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Ian Macfarlane on central bank policies, inflation and China

Ian Macfarlane, AC, was Governor of Reserve Bank of Australia from 1996 to 2006. He is a Director of ANZ Bank, Woolworths and the Lowy Institute for International Policy. He is a member of the International Advisory Board of Goldman Sachs and the International Advisory Board of the China Banking Regulatory Commission.

This is Part 1 of an edited transcript of a Q&A session at the Morningstar Investment Conference on 15 May 2014.

Q: Let’s talk about three main topics: central bank policy, emerging markets with a focus on China, and then a look at Australia.

Since 2009, central banks’ primary role has been stimulating economies through monetary easing. Can you talk us through how this works.

IM: I hope it doesn’t sound too much like an economics lesson. I think of the effects of monetary easing in two parts. The first part is the effect on the real economy, output and employment. There are four channels there: lower interest rates change the economics of some investment plans and lead to new investments; second, there are other aspects of the economy which are interest-rate sensitive such as residential construction, which picks up quickly after an easing; and third, the effect on people who have mortgages (but note only one-third of households have mortgages). When rates go down disposable income goes up so they spend more on consumption. The fourth is that as interest rates go down, other things being equal, the exchange rate may go down, which increases prospects for export industries, and those parts of the domestic economy competing against imports.

That’s the first part, which I describe as the real economy. It increases spending and income and it’s the one everyone focusses on.

The second is the financial part, which is becoming more important. When interest rates go down, simple interest rate products like bank deposits become less attractive, and we see a search for yield. Funds move into equities, property and riskier forms of lending, and this drives up asset prices.

The issue for the US is that the Fed funds rate is effectively zero. It is having an effect and the economy is recovering, although not particularly quickly. So the first channel is working but not as strongly as hoped. The second channel is definitely working, where US equities are at an all-time high. This is the challenge for central banks, and what they fear is that you could end up with an asset price bubble before the real economy is back to full capacity. That’s a worry. It’s probably not going to happen but there is that risk. Part of the reason is that too much weight has been placed on monetary policy. In a perfect world, you would use more fiscal policy, but a number of countries already had large deficits going into the crisis, more debt than they wanted. This over-reliance on monetary policy has created the added risks.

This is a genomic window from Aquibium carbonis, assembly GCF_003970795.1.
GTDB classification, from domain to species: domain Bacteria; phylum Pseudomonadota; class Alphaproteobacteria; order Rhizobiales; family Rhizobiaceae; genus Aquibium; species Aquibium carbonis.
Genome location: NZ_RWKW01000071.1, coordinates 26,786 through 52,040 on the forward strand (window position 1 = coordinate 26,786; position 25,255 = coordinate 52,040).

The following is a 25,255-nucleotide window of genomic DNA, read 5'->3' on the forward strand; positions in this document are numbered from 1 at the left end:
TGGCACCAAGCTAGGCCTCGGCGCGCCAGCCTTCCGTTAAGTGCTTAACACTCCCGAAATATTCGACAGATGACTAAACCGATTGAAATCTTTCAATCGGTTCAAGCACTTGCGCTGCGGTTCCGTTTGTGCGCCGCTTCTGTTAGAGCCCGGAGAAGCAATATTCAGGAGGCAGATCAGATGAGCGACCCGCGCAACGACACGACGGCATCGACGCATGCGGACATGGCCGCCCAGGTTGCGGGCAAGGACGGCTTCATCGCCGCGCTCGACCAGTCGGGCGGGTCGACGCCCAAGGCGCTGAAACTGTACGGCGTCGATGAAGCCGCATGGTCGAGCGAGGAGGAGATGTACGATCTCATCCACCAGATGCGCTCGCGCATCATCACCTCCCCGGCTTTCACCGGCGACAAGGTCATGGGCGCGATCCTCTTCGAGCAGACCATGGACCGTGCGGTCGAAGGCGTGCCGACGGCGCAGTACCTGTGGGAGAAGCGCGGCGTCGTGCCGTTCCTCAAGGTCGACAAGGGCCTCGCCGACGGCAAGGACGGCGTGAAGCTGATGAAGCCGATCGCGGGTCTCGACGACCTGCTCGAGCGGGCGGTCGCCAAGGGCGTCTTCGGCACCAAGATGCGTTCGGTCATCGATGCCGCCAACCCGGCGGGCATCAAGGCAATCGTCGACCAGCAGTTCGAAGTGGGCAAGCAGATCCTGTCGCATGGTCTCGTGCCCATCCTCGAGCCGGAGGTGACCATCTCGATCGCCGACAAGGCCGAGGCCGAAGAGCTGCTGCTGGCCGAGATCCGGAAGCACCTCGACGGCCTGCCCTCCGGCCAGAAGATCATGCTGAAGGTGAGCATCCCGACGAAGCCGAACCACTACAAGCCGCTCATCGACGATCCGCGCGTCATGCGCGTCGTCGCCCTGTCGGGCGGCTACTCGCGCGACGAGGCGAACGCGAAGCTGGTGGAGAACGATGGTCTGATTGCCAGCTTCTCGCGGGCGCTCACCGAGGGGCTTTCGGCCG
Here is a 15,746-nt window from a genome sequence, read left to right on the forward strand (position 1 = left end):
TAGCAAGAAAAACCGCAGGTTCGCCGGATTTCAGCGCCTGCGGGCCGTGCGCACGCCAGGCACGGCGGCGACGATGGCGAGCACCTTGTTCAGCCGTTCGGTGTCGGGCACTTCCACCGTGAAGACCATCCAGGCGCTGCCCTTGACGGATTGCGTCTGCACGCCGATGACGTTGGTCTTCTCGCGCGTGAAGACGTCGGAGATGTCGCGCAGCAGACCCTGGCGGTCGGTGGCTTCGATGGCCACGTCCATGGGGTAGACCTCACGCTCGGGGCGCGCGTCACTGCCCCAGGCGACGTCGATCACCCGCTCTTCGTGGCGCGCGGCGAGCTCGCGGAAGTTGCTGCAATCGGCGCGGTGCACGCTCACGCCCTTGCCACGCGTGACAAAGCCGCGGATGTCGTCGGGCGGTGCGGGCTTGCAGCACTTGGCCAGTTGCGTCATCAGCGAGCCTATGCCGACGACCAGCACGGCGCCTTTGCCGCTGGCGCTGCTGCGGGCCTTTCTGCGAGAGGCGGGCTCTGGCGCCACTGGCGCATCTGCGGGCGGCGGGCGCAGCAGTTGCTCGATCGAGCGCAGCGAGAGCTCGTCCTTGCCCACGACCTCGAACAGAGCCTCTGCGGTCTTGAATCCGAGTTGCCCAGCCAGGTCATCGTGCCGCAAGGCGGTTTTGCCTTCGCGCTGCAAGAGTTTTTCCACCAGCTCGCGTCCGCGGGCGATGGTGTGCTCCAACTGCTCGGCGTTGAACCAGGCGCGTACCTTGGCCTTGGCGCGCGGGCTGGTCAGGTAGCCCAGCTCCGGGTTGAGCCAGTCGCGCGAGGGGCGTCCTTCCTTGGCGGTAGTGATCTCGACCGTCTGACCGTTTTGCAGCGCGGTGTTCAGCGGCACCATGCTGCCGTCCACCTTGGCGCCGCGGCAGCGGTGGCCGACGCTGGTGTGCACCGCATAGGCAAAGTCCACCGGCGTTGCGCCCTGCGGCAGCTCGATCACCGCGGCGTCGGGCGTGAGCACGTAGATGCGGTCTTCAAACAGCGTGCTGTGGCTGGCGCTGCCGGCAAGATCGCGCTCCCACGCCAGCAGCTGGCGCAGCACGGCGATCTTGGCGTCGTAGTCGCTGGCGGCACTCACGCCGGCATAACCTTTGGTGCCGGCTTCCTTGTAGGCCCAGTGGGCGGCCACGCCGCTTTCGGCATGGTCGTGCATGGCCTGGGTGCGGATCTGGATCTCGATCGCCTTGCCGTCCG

Q: If you’d asked a group of investment bankers about the major consequence of over-stimulating, they might have said inflation. But there is little evidence of increasing inflation. Is monetarism dead? Where is the economic theory?

IM: Well, monetarism is dead. No doubt about it. You saw what has happened in the US where the money base has quadrupled over the last four to five years, but there’s been virtually no inflation at all. In fact, there’s been more fear of deflation. The relationship between monetary aggregates and inflation has completely broken down. It broke down in the late 1980’s. It was replaced by inflation-targeting, that the best thing a central bank could do was achieve low inflation. It improves your chances of having a long, sustainable expansion.